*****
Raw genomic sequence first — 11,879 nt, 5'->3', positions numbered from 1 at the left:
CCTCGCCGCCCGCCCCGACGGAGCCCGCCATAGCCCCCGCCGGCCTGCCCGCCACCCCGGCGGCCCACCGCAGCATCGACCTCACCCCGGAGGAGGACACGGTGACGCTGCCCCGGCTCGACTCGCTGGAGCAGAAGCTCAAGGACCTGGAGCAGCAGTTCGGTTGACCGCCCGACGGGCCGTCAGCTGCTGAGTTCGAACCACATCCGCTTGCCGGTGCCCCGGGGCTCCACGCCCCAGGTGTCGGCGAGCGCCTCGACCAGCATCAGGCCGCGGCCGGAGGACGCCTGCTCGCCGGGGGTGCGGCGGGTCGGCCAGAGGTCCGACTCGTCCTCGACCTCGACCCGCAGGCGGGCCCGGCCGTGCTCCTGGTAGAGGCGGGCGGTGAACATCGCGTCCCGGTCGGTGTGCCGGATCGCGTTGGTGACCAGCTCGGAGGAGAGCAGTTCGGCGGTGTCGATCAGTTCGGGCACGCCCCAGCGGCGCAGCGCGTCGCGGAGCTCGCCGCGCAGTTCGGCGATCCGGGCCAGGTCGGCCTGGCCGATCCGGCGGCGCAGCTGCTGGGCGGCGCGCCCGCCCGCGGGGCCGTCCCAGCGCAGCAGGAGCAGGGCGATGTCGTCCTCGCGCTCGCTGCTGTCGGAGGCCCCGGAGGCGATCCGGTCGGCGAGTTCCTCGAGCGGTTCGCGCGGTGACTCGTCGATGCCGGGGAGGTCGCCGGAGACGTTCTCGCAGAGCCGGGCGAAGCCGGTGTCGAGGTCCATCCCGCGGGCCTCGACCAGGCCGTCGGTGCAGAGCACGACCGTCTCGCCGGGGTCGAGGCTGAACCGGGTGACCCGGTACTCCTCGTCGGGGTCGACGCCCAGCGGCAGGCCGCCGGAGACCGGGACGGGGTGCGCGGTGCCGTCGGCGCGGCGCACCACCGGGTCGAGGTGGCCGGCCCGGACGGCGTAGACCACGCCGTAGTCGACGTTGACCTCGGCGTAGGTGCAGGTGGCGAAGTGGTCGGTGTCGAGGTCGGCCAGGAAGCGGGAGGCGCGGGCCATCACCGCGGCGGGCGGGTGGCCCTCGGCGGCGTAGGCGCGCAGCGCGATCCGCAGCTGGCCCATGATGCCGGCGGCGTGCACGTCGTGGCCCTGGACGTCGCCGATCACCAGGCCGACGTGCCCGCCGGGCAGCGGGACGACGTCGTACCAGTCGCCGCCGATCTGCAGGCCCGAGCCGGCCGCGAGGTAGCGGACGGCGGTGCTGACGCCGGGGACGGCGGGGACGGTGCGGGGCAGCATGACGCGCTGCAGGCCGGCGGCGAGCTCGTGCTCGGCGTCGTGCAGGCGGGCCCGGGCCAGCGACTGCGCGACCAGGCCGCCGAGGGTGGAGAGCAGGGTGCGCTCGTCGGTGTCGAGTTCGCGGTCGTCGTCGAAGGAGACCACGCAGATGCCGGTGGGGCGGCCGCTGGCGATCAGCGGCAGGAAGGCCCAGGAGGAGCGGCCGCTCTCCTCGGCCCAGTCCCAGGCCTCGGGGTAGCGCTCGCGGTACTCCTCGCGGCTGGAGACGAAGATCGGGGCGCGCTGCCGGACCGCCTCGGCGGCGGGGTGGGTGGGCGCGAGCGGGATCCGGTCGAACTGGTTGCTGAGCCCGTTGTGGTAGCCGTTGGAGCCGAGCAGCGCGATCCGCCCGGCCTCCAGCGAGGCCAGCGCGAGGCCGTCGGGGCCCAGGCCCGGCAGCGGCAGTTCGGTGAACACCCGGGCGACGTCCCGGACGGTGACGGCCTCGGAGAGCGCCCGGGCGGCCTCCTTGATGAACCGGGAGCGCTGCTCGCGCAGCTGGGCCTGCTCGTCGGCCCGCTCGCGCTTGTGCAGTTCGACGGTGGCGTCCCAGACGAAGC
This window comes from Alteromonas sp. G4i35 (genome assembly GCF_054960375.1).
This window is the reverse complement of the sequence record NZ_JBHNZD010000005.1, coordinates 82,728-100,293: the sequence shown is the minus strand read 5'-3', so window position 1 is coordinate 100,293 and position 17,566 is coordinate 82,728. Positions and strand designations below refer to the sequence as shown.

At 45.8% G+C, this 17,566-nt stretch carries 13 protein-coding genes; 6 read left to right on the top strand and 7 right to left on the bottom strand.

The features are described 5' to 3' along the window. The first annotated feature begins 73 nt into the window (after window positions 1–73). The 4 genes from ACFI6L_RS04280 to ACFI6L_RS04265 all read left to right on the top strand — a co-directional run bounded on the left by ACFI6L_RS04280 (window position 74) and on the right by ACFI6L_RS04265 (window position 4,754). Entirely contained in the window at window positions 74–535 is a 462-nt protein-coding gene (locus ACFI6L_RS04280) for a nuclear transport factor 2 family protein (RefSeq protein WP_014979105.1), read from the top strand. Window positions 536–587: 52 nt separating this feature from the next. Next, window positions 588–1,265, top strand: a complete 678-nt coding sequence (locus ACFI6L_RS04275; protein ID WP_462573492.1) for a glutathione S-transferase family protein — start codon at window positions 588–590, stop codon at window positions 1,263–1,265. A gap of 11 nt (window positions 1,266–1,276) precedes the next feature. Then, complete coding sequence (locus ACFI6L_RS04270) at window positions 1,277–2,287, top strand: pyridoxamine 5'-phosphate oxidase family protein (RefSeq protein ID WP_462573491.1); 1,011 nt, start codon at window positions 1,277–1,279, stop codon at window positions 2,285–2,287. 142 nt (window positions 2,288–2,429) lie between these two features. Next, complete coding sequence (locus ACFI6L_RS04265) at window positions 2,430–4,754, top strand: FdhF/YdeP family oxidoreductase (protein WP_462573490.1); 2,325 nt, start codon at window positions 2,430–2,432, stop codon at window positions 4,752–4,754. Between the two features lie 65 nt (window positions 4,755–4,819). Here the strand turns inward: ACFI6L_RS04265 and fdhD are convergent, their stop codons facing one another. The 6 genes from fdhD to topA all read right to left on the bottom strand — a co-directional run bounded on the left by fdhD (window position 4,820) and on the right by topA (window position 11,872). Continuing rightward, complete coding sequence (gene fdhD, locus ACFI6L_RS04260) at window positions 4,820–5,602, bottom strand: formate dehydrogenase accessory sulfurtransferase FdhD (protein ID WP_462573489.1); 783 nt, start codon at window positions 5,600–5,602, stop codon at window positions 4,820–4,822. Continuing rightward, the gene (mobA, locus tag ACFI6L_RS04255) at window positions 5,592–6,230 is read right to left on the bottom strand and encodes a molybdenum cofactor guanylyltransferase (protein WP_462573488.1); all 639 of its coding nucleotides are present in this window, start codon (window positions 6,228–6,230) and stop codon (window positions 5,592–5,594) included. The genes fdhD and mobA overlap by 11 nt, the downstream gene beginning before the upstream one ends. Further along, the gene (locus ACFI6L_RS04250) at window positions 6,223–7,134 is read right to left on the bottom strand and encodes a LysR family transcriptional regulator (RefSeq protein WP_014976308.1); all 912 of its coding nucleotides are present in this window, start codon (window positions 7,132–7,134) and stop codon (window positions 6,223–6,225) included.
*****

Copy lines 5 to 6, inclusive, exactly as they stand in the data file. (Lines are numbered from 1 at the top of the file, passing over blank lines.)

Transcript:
At 45.8% G+C, this 17,566-nt stretch carries 13 protein-coding genes; 6 read left to right on the top strand and 7 right to left on the bottom strand.

The features are described 5' to 3' along the window. The first annotated feature begins 73 nt into the window (after window positions 1–73). The 4 genes from ACFI6L_RS04280 to ACFI6L_RS04265 all read left to right on the top strand — a co-directional run bounded on the left by ACFI6L_RS04280 (window position 74) and on the right by ACFI6L_RS04265 (window position 4,754). Entirely contained in the window at window positions 74–535 is a 462-nt protein-coding gene (locus ACFI6L_RS04280) for a nuclear transport factor 2 family protein (RefSeq protein WP_014979105.1), read from the top strand. Window positions 536–587: 52 nt separating this feature from the next. Next, window positions 588–1,265, top strand: a complete 678-nt coding sequence (locus ACFI6L_RS04275; protein ID WP_462573492.1) for a glutathione S-transferase family protein — start codon at window positions 588–590, stop codon at window positions 1,263–1,265. A gap of 11 nt (window positions 1,266–1,276) precedes the next feature. Then, complete coding sequence (locus ACFI6L_RS04270) at window positions 1,277–2,287, top strand: pyridoxamine 5'-phosphate oxidase family protein (RefSeq protein ID WP_462573491.1); 1,011 nt, start codon at window positions 1,277–1,279, stop codon at window positions 2,285–2,287. 142 nt (window positions 2,288–2,429) lie between these two features. Next, complete coding sequence (locus ACFI6L_RS04265) at window positions 2,430–4,754, top strand: FdhF/YdeP family oxidoreductase (protein WP_462573490.1); 2,325 nt, start codon at window positions 2,430–2,432, stop codon at window positions 4,752–4,754. Between the two features lie 65 nt (window positions 4,755–4,819). Here the strand turns inward: ACFI6L_RS04265 and fdhD are convergent, their stop codons facing one another. The 6 genes from fdhD to topA all read right to left on the bottom strand — a co-directional run bounded on the left by fdhD (window position 4,820) and on the right by topA (window position 11,872). Continuing rightward, complete coding sequence (gene fdhD, locus ACFI6L_RS04260) at window positions 4,820–5,602, bottom strand: formate dehydrogenase accessory sulfurtransferase FdhD (protein ID WP_462573489.1); 783 nt, start codon at window positions 5,600–5,602, stop codon at window positions 4,820–4,822. Continuing rightward, the gene (mobA, locus tag ACFI6L_RS04255) at window positions 5,592–6,230 is read right to left on the bottom strand and encodes a molybdenum cofactor guanylyltransferase (protein WP_462573488.1); all 639 of its coding nucleotides are present in this window, start codon (window positions 6,228–6,230) and stop codon (window positions 5,592–5,594) included. The genes fdhD and mobA overlap by 11 nt, the downstream gene beginning before the upstream one ends. Further along, the gene (locus ACFI6L_RS04250) at window positions 6,223–7,134 is read right to left on the bottom strand and encodes a LysR family transcriptional regulator (RefSeq protein WP_014976308.1); all 912 of its coding nucleotides are present in this window, start codon (window positions 7,132–7,134) and stop codon (window positions 6,223–6,225) included.